There were plenty of environmental organizations present in this community. In this case, they seem to help the overall health of this particular community. Conservational projects including preserving the reefs, replenishing the mangroves, and protecting the manatees found in these waters employ locals to implement these plans. These efforts paved the way for other groups to provide social improvements. A high school class was added for the first time. Older students didn’t have to go away from home if they wanted to continue their education after elementary school. Visiting doctors and nurses came once a month to provide maternal and childcare, vaccinate school kids and look at other health concerns. We ran into a team of veterinarian technicians looking for dogs and cats to vaccinate for rabies. This especially impressed me since rabid dogs are fairly common in underdeveloped areas. These services are remarkable considering how remote this village is.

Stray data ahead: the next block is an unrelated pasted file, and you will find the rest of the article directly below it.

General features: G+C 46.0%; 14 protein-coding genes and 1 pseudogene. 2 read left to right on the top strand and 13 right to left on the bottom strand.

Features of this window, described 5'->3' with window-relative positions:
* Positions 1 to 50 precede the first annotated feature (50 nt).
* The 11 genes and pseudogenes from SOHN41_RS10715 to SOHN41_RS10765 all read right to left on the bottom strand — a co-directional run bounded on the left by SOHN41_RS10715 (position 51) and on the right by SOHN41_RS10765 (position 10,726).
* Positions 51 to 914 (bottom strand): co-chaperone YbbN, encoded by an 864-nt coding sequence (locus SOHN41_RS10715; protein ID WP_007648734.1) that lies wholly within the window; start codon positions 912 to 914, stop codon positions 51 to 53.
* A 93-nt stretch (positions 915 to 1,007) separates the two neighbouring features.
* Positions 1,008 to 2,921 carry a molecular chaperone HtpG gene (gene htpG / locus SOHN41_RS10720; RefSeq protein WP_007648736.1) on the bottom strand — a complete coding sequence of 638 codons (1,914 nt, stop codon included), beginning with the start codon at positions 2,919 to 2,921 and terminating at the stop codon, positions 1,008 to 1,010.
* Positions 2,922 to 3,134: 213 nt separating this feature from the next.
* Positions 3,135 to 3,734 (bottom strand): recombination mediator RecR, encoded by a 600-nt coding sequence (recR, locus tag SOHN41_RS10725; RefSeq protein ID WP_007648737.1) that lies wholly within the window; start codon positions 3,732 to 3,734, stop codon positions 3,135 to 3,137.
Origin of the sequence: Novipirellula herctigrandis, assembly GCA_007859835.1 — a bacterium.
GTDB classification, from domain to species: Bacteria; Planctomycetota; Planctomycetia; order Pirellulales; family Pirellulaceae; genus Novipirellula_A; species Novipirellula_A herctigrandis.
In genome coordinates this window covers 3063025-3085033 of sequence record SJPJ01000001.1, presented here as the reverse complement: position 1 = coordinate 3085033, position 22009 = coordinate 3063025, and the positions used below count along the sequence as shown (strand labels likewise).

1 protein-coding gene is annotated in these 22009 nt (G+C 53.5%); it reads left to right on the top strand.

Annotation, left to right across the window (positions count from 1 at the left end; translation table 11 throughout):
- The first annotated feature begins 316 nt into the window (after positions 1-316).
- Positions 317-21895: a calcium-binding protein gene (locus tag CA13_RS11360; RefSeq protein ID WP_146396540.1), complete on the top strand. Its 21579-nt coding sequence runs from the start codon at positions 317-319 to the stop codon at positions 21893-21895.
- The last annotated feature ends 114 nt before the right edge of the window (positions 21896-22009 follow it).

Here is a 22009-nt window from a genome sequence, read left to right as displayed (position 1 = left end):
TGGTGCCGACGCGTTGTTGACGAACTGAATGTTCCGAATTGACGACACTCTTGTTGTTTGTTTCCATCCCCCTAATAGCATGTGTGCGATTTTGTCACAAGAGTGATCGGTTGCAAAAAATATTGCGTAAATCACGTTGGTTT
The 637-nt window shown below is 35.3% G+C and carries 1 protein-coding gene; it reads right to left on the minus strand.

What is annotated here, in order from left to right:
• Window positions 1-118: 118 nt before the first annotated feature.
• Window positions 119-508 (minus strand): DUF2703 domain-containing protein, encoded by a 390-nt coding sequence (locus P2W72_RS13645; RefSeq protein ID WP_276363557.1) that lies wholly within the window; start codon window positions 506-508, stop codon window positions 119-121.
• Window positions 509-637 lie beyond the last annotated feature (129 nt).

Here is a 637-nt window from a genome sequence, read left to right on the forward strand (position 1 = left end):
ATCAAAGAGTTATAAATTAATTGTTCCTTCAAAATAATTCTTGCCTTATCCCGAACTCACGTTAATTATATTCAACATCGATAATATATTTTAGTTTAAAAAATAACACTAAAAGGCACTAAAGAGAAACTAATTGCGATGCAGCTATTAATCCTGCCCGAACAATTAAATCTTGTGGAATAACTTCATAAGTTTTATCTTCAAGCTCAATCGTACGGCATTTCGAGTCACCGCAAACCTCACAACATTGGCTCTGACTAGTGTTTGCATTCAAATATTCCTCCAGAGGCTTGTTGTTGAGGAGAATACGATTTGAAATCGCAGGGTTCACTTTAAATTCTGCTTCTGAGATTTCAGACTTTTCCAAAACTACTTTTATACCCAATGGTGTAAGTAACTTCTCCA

There is no easy way to access Salada Barra. The only way to get in and out of the village is aboard an old produce train that used to carry coconuts, pineapples and bananas out of the area to market. The ride is 35 minutes each way. Although this was once a large plantation region, agricultural is in decline and few coconuts are shipped out these days. They are developing a small tourist industry with a visitor center built by USAID. The hope is to bring people in via the train to tour the marine reserve, see manatees and eat fried fish cooked in local homes.
Fishing is still central to this community. But they feel pressures from illegal drag fishing that catch all sizes of fish and other sea life. Although good laws are in place, enforcing them remains a continual challenge.
Salada Barra was one of many communities along the Bay Island region we visited. Some are more developed than others but all face the same pressures coming from a declining fishery industry and a threatened reef system. Though I didn’t know Spanish, I did know these people’s concerns, because those of us raised by the sea speak the same language.
You can read more on this at National Geographic.
I’ve worked in some exotic areas this past year, including Myanmar, Mexico, Honduras and Jerusalem. Soon I’m leaving for Ghana and Nigeria. But recently I took a hiatus from my blog.
The reason is that I found myself obsessing about something quite personal—the shape of my Polish grandmother Genevieve! I was in my 30’s when she died, after a long coma resulting from a fall.
We weren’t friends.